The campaign included several skirmishes, namely Cowan’s Ford, Bruce’s Crossroads, Clapp’s Mill and Weitzell’s Mill. It culminated in the Battle of Guilford Courthouse, the largest engagement fought in North Carolina during the Revolution. Although an American defeat, Cornwallis lost more than a quarter of his army; so many men that he had to retreat to British-held Wilmington.

Charles Fox, a British Parliamentarian, reportedly exclaimed upon learning of Cornwallis’s losses, “Another such victory will ruin us.”

After Guilford, as Cornwallis’s army marched for Virginia, and Greene headed into South Carolina, North Carolina became a battleground for an ongoing civil war between local Patriots and Tories. Loyalist David Fanning terrorized the region, and in September captured Governor Thomas Burke and other lawmakers in a raid on Hillsborough. Fanning left North Carolina for the relative safety of the British forces at Charleston after the surrender at Yorktown.

Race Relations Milestone Meeting at NCCU, 1942

On October 20, 1942, 57 African American professionals from across the South convened the Southern Conference on Race Relations in Durham at what is now North Carolina Central University.

Chiefly responsible for the gathering was Gordon B. Hancock, a nationally-syndicated columnist and professor at Virginia Union University in Richmond.

The group, made up of ministers, physicians, educators, businessmen, labor officials and social workers, was mostly male, with only five women in attendance. P. B. Young of the Norfolk Journal and Guide lent his paper’s support. Delegates divided themselves into seven committees to look at political and civil rights, industry and labor, service organizations, education, agriculture, military service and social welfare.

Benjamin Mays, president of Morehouse College in Atlanta, called for the group to draft a conference statement. The product was the “Durham Manifesto,” a call for a middle ground on civil rights, rejecting unequivocal denunciation of segregation and calling for the nation to address issues of racial discrimination. Louis T. Austin, editor of the Carolina Times in Durham, was largely unsupportive of the effort.

The group in time laid the groundwork for the creation of the biracial Southern Regional Council.

Courtroom Slaying in Morganton, 1851

On October 21, 1851, Burke County legislator William Waightstill Avery called the life’s work of Samuel Fleming of Yancey County, his rival in the General Assembly, a “fraud.”

The argument started over a court case in which Fleming was battling over the estate of his deceased wife with her family. Avery, then a prominent attorney and political figure, was representing Fleming’s wife’s family.

Fleming was so outraged over Avery’s comments that he left the courthouse, bought a cowhide whip and proceeded to whip Avery with it. Avery was unarmed and a much smaller man than Fleming. The confrontation ended with Avery too weak to fight back, but came to a head again several weeks later when the two men crossed passed in a different courtroom.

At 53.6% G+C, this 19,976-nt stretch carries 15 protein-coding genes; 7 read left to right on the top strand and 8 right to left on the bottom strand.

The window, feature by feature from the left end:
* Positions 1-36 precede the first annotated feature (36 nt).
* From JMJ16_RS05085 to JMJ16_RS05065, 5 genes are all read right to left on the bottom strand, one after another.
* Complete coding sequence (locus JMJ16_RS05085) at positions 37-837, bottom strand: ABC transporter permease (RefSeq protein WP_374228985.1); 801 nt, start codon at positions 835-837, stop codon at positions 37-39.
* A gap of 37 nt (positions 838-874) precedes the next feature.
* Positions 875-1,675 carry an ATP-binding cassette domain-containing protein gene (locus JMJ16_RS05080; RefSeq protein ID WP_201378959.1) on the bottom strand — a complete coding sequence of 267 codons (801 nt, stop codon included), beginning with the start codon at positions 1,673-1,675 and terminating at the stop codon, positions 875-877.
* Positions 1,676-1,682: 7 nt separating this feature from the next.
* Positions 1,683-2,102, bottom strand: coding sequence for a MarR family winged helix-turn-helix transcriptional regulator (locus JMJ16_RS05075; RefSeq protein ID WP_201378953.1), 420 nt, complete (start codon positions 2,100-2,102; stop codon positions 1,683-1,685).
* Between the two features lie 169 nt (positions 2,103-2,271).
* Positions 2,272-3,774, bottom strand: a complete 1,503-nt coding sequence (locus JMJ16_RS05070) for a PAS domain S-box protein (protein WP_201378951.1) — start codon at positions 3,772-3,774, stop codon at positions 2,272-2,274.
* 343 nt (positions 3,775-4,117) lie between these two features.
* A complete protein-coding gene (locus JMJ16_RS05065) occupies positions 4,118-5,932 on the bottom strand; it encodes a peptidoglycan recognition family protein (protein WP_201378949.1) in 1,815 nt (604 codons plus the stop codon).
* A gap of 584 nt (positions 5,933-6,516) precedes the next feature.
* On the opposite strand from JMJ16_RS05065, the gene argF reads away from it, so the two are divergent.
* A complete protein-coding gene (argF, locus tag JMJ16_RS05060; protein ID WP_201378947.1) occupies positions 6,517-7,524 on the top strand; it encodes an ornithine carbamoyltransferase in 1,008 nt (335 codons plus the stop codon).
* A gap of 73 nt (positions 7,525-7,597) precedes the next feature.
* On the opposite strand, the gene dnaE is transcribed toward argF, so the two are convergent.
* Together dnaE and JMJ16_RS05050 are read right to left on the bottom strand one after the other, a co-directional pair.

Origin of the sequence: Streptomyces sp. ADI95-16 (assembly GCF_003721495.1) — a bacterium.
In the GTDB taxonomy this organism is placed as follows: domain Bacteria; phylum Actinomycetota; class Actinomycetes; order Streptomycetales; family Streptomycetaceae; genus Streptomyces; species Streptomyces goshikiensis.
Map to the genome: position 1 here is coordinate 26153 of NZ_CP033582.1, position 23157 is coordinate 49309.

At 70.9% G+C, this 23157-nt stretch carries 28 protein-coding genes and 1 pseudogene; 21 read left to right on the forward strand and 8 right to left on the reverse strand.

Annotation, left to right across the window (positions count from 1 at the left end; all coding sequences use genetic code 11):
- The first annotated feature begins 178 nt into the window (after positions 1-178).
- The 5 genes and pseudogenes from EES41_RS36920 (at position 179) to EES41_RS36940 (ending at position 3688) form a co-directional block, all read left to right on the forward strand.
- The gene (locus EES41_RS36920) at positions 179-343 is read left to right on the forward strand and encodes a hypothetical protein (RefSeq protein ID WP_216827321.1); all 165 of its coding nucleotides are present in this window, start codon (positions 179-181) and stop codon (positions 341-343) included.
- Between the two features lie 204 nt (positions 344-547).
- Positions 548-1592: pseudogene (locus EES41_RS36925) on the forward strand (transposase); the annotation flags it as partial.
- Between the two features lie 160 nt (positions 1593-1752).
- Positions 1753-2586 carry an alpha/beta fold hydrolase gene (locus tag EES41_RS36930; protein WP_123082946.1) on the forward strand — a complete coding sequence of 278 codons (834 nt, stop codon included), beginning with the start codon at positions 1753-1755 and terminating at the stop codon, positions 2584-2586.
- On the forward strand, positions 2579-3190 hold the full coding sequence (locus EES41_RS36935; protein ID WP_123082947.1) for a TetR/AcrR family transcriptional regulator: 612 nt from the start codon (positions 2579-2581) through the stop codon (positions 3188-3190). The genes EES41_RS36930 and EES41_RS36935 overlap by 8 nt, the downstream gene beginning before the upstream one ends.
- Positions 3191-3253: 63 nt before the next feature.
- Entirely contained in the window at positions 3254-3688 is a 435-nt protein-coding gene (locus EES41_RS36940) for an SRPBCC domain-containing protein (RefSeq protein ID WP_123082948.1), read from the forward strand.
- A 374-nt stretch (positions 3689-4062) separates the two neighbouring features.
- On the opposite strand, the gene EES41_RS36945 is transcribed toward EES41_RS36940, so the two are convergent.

As the pair entered the courthouse in Morganton, Fleming was hurling insults at Avery, who did not fight back. That is, until they actually entered the courtroom. While Fleming was finishing his business with the court clerk, Avery shot and killed him not five feet from the presiding judge.

Avery immediately surrendered himself to local authorities and his trial began days later. A week after the incident, the jury in his case found him “not guilty by reason of emotional insanity.”

George Washington Makes Nathanael Greene Commander of the Southern Army

On October 22, 1780, General George Washington ordered Major General Nathanael Greene to assume command of the southern army. He assumed command in Charlotte, Dec. 3, 1780.

Born in 1742, Greene was raised in a Quaker household that denounced warfare. He nevertheless developed a keen interest in military history and tactics as a young man, and was expelled from his Quaker meeting in 1773 for having attended a military parade. Subsequently joining the local militia, he took an active role in early efforts towards American independence. At the outbreak of war, Greene moved swiftly through the American ranks, and was promoted to brigadier general in 1775 during the Siege of Boston.

The next year, at the age of 34, he became the youngest officer promoted to major general in the Continental Army. Greene was one of Washington’s closest confidants and respected commanders throughout the war. As commander of the Southern Army, he performed remarkably, and proved himself a genius of strategy and logistics. His command of American forces directly led to the British defeat at Yorktown in 1781, and therefore ultimately to American independence.

Staff writer Miles Layton can be reached at